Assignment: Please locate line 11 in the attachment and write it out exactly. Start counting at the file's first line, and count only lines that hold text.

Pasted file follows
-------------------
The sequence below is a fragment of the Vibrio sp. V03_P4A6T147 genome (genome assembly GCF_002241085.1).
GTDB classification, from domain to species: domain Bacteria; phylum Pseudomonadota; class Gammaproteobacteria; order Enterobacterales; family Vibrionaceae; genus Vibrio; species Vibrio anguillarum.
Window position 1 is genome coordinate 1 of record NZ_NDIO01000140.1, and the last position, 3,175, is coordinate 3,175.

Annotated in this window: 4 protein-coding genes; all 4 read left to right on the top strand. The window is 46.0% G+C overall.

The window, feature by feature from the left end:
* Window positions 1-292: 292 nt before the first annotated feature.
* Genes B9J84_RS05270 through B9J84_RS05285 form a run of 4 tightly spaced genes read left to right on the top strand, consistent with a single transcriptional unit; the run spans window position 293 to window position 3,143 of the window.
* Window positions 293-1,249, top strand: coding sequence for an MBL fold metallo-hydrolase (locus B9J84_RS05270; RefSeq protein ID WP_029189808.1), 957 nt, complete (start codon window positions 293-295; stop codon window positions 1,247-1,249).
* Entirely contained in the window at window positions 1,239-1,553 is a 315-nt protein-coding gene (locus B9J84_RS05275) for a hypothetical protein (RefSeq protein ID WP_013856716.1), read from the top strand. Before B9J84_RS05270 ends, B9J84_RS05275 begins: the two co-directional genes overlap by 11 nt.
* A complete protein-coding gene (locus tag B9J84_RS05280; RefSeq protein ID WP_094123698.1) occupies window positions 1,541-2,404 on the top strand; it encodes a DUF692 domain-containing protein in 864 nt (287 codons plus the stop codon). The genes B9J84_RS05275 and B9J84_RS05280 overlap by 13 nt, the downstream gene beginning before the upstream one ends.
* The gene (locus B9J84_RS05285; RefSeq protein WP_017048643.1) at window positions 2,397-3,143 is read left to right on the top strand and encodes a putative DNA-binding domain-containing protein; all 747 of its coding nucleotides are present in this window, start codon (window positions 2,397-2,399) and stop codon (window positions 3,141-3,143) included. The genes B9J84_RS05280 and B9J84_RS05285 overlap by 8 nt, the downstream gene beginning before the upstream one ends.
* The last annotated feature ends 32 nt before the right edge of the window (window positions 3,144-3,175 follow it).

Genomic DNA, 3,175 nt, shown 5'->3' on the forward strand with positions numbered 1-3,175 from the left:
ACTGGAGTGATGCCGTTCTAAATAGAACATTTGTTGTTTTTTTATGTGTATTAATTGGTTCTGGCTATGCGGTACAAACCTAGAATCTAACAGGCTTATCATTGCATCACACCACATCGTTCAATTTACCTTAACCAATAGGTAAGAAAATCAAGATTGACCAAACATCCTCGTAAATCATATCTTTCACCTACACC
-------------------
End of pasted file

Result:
* The gene (locus B9J84_RS05285; RefSeq protein WP_017048643.1) at window positions 2,397-3,143 is read left to right on the top strand and encodes a putative DNA-binding domain-containing protein; all 747 of its coding nucleotides are present in this window, start codon (window positions 2,397-2,399) and stop codon (window positions 3,141-3,143) included. The genes B9J84_RS05280 and B9J84_RS05285 overlap by 8 nt, the downstream gene beginning before the upstream one ends.